This is a non-Trinitarian view, which basically teaches that Jesus was, as that member of your church said, the first created being. So they take the word “firstborn” pretty literally. The Jehovah’s Witnesses, in their own Bible translation called the New World Translation, insert the word “other” a few times in this passage (e.g., BY MEANS OF HIM all OTHER things were created). So he’s part of creation—-he is created, and then there’s this OTHER creation Paul is talking about.
Mormons pick up on this, too, albeit a bit differently. They say Jesus was the first spirit child created by God and one of his spirit wives, and Jesus then became a god through obedience to the truth. But the same idea—Jesus was created.
Interestingly, the only direct interaction I had with Christianity growing up was a few Jehovah’s Witness Bible studies that my aunt led in our house when I was elementary-aged. I remember this conversation well.
2. Jesus is a “mode” or “face” of God, but not a separate being or person.
This view is also a non-Trinitarian view, called Sabellianism, which manifests itself in groups we now call Modalists, which we see most notably in Oneness Pentecostalism. They’re different than Arian-like groups that we mentioned before, because they actually say that God is one, and that the Father, Son, and Spirit are different modes or faces of God. We only perceive them as separate entities.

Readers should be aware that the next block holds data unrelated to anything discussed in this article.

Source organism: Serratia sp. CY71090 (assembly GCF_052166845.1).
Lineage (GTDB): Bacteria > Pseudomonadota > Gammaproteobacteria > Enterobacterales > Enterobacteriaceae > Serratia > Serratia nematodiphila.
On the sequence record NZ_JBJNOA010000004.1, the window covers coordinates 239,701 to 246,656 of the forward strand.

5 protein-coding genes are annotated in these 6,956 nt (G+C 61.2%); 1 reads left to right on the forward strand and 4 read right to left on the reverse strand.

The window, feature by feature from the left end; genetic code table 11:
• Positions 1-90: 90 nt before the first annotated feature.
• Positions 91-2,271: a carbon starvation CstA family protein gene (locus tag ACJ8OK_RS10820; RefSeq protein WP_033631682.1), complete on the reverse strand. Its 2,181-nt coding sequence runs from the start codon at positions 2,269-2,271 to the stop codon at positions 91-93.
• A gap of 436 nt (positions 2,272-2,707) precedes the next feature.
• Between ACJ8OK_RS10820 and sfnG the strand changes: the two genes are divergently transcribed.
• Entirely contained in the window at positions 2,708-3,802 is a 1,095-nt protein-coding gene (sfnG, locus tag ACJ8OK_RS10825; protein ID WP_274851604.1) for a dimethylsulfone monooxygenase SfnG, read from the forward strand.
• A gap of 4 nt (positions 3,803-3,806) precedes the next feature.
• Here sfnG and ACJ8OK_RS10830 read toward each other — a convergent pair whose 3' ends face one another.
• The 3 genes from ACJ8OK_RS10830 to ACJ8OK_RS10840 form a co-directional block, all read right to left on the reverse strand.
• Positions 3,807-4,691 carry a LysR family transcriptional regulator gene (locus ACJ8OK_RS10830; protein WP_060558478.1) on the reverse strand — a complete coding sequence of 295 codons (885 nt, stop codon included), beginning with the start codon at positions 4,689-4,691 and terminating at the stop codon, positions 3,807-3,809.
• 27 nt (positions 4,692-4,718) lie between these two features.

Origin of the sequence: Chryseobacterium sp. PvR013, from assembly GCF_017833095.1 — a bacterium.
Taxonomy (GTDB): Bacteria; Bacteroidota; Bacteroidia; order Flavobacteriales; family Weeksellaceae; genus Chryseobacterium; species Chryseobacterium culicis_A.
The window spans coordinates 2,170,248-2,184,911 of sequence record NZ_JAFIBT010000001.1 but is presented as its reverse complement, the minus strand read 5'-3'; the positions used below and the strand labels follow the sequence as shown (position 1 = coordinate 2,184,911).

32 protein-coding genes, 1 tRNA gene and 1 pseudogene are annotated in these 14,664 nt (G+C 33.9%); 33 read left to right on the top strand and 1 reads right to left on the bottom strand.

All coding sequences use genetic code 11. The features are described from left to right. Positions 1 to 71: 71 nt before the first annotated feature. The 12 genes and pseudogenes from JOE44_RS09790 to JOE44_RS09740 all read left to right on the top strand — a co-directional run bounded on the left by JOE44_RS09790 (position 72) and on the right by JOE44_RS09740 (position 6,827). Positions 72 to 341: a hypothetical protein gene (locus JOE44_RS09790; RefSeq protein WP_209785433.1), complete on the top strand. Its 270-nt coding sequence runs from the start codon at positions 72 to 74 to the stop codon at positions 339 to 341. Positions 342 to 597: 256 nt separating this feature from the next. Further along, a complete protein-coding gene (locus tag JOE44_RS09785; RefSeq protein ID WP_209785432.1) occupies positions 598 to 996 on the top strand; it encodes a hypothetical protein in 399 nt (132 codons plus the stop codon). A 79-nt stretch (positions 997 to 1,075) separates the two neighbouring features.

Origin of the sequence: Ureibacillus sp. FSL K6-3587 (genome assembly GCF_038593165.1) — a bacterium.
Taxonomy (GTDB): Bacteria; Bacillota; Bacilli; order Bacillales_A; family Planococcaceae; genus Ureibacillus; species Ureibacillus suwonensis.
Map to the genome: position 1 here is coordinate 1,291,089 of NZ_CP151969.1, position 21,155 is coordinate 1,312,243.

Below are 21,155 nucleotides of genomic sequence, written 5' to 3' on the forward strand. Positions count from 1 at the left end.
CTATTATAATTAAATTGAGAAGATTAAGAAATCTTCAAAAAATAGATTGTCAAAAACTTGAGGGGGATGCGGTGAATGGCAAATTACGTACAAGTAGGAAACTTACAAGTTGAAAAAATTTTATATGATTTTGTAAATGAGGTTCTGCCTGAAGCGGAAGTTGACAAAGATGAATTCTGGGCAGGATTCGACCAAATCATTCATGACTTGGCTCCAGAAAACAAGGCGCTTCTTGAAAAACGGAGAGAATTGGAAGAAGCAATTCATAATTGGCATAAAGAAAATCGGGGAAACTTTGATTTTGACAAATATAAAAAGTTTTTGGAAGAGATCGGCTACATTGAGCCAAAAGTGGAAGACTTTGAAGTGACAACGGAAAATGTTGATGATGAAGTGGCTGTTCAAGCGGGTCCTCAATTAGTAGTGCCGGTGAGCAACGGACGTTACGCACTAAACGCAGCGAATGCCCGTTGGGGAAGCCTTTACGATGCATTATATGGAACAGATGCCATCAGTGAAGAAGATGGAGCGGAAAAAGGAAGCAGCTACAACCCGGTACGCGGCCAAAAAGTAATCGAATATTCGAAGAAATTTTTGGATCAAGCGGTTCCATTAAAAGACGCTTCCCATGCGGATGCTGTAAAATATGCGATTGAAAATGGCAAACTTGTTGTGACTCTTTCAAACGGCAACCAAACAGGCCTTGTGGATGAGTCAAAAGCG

So for them, the “firstborn” language here and language Jesus uses like “if you’ve seen me, you’ve seen the Father” is showing that they are literally the same. Somehow, Jesus being the “firstborn” assumes that he’s just a representation of God or a created façade, but not separate from him.
3. Jesus is the divine, eternal Son of God and therefore superior over all of creation.
We should call the Orthodox view, which is the Trinitarian view. This is the view that Christians should readily take.
This view says that Jesus is the pre-existent Son of God, existing in eternity past with the Father and Spirit. One God, three Persons—co-equal. As Matthew 2, John 1, Philippians 2, and a host of other passages say, he became a man in the incarnation, having existed with the Father before the foundation of the world. He is the God-man—fully God and fully man—who was there before anything was created.